Gesture control systems work best when they are simple, quick, and easy to learn. They have to feel natural and intuitive, preferably so that you’ll remember them, and most of all, they have to be believable. Apple’s Double Tap on the Apple Watch Series 9 and Apple Watch Ultra 2 is a good example of gesture controls working well.
I think this is a cool, fun feature and I’m not alone. However, this is not the first case of its kind, and history shows us that, unfortunately, gestures on mobile devices are more likely to be abandoned and forgotten than to be loved and widely adopted .
Motion Sense on Pixel 4
Without even looking at phones like the 2009 Sony Ericsson Yari, which used a front-facing camera to check body movements and control pre-loaded games, many tech fans will immediately look forward to the 2019 Google Pixel 4 and Pixel 4 XL. Can think of when gesture controls are mentioned.
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These two devices were the first to feature Google’s Project Soli chip, which uses radar to detect even the smallest movements around them. The resulting feature, called Motion Sense, allows you to swipe in and around the phone to play or pause music, silence an alarm, or mute an incoming call. It also unlocks the phone when you pick it up.
It was technically exciting, but in practice, it did not work reliably enough, and regularity issues meant it could not be used globally, hurting sales potential. The Pixel 4 eventually became the only smartphone to feature Project Soli’s gesture controls, but the chip is also present in the Google Nest Hub without Motion Sense, where it helps measure breathing while you sleep.
Motion Sense on the Pixel 4 is probably one of the better known failed gesture control systems on phones, but other companies were working on gesture control systems long before this. In 2011, Korean electronics brand Pantech released the Vega LTE, which had basically the same gestures as the Pixel 4 but used a software-based system that relied on the front camera to “see”. It was developed by a company called iSight Technologies.
For several years after the Pantech Vega, iSight Technologies worked hard to create gesture controls on mobile devices. It was relying on its platform-agnostic natural user interface (NUI) software for success, as it could be integrated directly into the device’s operating system or even into apps to use the camera and add gesture control systems. Could have been made.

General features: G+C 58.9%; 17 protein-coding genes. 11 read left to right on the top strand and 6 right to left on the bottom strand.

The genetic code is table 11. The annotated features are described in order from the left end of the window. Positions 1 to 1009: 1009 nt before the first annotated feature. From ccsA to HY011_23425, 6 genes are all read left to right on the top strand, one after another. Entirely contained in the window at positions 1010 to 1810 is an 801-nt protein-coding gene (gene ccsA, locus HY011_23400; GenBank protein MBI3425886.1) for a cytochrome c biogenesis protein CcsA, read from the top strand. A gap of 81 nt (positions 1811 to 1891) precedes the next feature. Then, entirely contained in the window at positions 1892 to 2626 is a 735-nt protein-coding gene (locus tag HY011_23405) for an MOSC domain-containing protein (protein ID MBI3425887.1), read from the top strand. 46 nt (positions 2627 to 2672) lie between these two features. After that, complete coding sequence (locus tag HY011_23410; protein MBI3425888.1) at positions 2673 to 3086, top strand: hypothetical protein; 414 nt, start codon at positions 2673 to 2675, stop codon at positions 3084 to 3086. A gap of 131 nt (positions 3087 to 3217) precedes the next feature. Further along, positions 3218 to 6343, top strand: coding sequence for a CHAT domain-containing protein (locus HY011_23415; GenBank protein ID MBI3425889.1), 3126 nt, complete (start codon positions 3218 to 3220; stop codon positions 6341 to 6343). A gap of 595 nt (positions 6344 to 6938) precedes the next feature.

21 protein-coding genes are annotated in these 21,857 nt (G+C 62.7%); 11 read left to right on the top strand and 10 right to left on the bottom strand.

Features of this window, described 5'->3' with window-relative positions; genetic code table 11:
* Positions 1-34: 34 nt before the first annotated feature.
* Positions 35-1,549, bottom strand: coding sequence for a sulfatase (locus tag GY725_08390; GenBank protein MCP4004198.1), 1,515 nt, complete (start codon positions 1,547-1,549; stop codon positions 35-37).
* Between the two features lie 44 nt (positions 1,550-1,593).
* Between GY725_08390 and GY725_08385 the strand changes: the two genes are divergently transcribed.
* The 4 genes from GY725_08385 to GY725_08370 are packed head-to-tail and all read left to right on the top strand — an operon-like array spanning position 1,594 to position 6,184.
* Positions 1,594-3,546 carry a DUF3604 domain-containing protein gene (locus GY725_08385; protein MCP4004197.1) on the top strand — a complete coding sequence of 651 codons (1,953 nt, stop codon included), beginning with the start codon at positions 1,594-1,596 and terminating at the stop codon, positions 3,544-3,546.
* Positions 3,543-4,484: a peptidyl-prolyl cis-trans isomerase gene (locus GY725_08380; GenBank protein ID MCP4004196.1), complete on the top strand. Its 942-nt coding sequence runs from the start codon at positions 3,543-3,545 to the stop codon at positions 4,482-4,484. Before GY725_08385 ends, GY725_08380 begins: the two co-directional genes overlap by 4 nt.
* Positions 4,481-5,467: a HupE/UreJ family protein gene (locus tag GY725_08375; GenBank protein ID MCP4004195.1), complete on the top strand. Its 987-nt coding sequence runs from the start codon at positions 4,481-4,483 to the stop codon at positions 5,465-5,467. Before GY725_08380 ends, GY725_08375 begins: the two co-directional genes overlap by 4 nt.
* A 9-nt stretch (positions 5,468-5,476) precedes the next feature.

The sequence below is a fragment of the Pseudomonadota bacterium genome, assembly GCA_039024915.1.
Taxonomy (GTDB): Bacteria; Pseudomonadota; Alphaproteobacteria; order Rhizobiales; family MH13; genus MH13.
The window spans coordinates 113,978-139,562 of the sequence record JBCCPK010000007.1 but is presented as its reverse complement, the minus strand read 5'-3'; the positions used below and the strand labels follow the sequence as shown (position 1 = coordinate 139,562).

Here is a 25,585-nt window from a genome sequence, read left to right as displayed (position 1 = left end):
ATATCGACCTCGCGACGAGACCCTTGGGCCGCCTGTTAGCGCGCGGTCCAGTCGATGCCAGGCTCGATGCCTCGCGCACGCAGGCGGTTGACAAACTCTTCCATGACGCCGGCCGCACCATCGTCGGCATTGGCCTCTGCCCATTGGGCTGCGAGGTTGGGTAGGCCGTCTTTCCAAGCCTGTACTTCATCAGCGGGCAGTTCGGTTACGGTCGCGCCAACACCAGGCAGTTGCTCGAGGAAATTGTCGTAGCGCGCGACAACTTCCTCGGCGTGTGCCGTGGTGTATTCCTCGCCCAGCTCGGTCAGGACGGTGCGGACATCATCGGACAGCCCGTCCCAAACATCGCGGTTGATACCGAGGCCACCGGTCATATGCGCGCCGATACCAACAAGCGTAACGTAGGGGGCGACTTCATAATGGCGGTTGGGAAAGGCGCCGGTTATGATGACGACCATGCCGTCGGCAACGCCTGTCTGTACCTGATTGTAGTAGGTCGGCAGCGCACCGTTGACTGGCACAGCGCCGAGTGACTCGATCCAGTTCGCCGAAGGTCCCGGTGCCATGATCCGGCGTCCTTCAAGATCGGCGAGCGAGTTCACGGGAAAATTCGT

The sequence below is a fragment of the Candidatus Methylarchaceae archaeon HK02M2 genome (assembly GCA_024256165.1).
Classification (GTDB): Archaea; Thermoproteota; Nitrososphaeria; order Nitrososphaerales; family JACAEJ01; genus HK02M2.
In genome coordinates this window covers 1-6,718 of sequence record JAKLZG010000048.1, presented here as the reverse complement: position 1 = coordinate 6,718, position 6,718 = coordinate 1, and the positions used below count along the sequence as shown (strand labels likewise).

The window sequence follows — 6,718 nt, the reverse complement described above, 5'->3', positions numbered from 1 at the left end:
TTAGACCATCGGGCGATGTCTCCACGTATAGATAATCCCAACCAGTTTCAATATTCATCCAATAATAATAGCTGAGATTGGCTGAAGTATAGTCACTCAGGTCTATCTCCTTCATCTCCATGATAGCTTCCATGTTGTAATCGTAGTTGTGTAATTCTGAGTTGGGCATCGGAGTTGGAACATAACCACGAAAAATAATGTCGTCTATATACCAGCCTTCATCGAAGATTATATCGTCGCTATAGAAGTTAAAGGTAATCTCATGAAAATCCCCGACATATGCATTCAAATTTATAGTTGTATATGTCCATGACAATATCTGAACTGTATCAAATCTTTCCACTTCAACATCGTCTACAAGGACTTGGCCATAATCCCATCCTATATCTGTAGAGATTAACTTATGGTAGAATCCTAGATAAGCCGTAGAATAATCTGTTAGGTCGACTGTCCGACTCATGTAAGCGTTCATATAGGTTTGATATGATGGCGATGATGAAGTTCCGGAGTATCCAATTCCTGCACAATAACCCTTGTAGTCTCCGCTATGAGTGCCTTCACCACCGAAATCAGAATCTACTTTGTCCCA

The company worked with Indian smartphone brand Micromax on the A85 superphone, which used gestures similar to the Pantech Vega, made NUI available on Android and iOS, and its technology was shown at technology trade shows on several occasions. It boasted partnerships with companies ranging from Nokia to AMD, and also tried to capitalize on the early 2016 VR craze. Despite all these efforts, it never reached the mainstream, and the company eventually changed its name to Sepia and turned to in-car technology.
Air Gestures on Samsung Galaxy S4
Around the same time that iSight Technologies was promoting its software-based gesture system, Samsung introduced a small set of gesture controls called Air Gestures on the brand new Galaxy S4 smartphone. The phone uses an infrared sensor to recognize basic hand movements on the screen, allowing you to check the time without touching it, accept calls, interact with apps, and even browse the web with just a swipe. You can activate it to scroll through pages.
It worked well enough, but the short range of the sensor meant you were almost touching the screen, making it look more gimmicky than the brilliant technology it probably deserved. This feature continued in Samsung’s repertoire but was gradually phased out and replaced by Air Actions, which uses gestures made with the S Pen stylus to perform the same function without the need for the infrared sensor. Does.
So far, we’ve seen the use of radar, software, and infrared sensors to sense hand movements and control features on our phones, which shows how eager companies were to experiment and add gesture recognition. There was no “best” way. A smartphone. But we are not done yet.
Fast forward to 2017, and interestingly, the Galaxy S4 was also called in to demonstrate gesture recognition technology from Elliptic Labs, which – like iSight Technologies, has spent a lot of time trying to get us to wave at our smartphones. Effort was spent. Other equipment.